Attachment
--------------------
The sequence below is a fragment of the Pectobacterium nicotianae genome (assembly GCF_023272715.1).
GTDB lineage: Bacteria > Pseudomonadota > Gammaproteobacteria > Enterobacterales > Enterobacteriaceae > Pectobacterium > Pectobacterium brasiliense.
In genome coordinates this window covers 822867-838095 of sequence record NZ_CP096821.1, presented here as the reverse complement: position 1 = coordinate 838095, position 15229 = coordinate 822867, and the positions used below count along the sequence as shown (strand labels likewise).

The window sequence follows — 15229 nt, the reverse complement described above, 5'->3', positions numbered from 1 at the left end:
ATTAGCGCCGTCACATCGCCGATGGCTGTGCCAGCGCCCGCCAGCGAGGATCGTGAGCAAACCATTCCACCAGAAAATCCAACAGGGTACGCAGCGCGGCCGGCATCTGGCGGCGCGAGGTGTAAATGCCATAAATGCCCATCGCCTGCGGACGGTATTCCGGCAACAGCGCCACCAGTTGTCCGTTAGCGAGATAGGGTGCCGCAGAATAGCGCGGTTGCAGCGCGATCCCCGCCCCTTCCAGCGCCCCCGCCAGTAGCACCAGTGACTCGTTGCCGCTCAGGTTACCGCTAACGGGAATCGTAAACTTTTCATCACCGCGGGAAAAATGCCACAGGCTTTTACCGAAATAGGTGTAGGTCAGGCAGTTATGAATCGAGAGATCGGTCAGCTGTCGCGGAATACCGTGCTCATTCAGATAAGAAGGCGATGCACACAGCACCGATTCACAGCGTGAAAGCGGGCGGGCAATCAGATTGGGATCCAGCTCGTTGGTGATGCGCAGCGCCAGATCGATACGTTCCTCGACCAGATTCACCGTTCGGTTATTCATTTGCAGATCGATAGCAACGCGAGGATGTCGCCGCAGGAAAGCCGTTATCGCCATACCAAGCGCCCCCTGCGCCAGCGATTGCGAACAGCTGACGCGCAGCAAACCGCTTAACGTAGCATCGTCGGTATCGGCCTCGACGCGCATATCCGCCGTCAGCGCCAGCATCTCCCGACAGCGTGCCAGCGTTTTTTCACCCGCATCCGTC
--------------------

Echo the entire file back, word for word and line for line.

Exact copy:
The sequence below is a fragment of the Pectobacterium nicotianae genome (assembly GCF_023272715.1).
GTDB lineage: Bacteria > Pseudomonadota > Gammaproteobacteria > Enterobacterales > Enterobacteriaceae > Pectobacterium > Pectobacterium brasiliense.
In genome coordinates this window covers 822867-838095 of sequence record NZ_CP096821.1, presented here as the reverse complement: position 1 = coordinate 838095, position 15229 = coordinate 822867, and the positions used below count along the sequence as shown (strand labels likewise).

The window sequence follows — 15229 nt, the reverse complement described above, 5'->3', positions numbered from 1 at the left end:
ATTAGCGCCGTCACATCGCCGATGGCTGTGCCAGCGCCCGCCAGCGAGGATCGTGAGCAAACCATTCCACCAGAAAATCCAACAGGGTACGCAGCGCGGCCGGCATCTGGCGGCGCGAGGTGTAAATGCCATAAATGCCCATCGCCTGCGGACGGTATTCCGGCAACAGCGCCACCAGTTGTCCGTTAGCGAGATAGGGTGCCGCAGAATAGCGCGGTTGCAGCGCGATCCCCGCCCCTTCCAGCGCCCCCGCCAGTAGCACCAGTGACTCGTTGCCGCTCAGGTTACCGCTAACGGGAATCGTAAACTTTTCATCACCGCGGGAAAAATGCCACAGGCTTTTACCGAAATAGGTGTAGGTCAGGCAGTTATGAATCGAGAGATCGGTCAGCTGTCGCGGAATACCGTGCTCATTCAGATAAGAAGGCGATGCACACAGCACCGATTCACAGCGTGAAAGCGGGCGGGCAATCAGATTGGGATCCAGCTCGTTGGTGATGCGCAGCGCCAGATCGATACGTTCCTCGACCAGATTCACCGTTCGGTTATTCATTTGCAGATCGATAGCAACGCGAGGATGTCGCCGCAGGAAAGCCGTTATCGCCATACCAAGCGCCCCCTGCGCCAGCGATTGCGAACAGCTGACGCGCAGCAAACCGCTTAACGTAGCATCGTCGGTATCGGCCTCGACGCGCATATCCGCCGTCAGCGCCAGCATCTCCCGACAGCGTGCCAGCGTTTTTTCACCCGCATCCGTC